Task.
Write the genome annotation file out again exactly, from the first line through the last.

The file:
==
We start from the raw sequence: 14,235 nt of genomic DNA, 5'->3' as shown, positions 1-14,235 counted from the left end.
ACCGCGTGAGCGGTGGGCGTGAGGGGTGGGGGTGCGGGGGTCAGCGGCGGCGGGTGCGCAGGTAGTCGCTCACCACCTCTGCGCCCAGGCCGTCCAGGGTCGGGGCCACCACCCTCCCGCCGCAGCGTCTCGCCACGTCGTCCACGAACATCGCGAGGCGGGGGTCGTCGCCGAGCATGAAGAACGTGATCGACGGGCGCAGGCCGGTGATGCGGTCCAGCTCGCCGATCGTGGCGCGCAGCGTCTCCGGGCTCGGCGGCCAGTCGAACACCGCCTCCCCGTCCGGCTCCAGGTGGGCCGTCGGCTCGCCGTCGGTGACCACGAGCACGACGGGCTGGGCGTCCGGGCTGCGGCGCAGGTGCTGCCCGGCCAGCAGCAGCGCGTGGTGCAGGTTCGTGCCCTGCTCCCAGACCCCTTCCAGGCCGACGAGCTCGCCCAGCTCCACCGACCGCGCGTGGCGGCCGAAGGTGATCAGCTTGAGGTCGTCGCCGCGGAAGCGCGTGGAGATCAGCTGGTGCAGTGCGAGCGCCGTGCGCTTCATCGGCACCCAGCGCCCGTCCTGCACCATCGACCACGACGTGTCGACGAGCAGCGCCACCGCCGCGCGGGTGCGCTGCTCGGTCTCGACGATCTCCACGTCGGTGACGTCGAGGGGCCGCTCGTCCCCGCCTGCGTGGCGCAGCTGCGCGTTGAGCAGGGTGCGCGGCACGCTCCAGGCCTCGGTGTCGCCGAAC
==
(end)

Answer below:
We start from the raw sequence: 14,235 nt of genomic DNA, 5'->3' as shown, positions 1-14,235 counted from the left end.
ACCGCGTGAGCGGTGGGCGTGAGGGGTGGGGGTGCGGGGGTCAGCGGCGGCGGGTGCGCAGGTAGTCGCTCACCACCTCTGCGCCCAGGCCGTCCAGGGTCGGGGCCACCACCCTCCCGCCGCAGCGTCTCGCCACGTCGTCCACGAACATCGCGAGGCGGGGGTCGTCGCCGAGCATGAAGAACGTGATCGACGGGCGCAGGCCGGTGATGCGGTCCAGCTCGCCGATCGTGGCGCGCAGCGTCTCCGGGCTCGGCGGCCAGTCGAACACCGCCTCCCCGTCCGGCTCCAGGTGGGCCGTCGGCTCGCCGTCGGTGACCACGAGCACGACGGGCTGGGCGTCCGGGCTGCGGCGCAGGTGCTGCCCGGCCAGCAGCAGCGCGTGGTGCAGGTTCGTGCCCTGCTCCCAGACCCCTTCCAGGCCGACGAGCTCGCCCAGCTCCACCGACCGCGCGTGGCGGCCGAAGGTGATCAGCTTGAGGTCGTCGCCGCGGAAGCGCGTGGAGATCAGCTGGTGCAGTGCGAGCGCCGTGCGCTTCATCGGCACCCAGCGCCCGTCCTGCACCATCGACCACGACGTGTCGACGAGCAGCGCCACCGCCGCGCGGGTGCGCTGCTCGGTCTCGACGATCTCCACGTCGGTGACGTCGAGGGGCCGCTCGTCCCCGCCTGCGTGGCGCAGCTGCGCGTTGAGCAGGGTGCGCGGCACGCTCCAGGCCTCGGTGTCGCCGAAC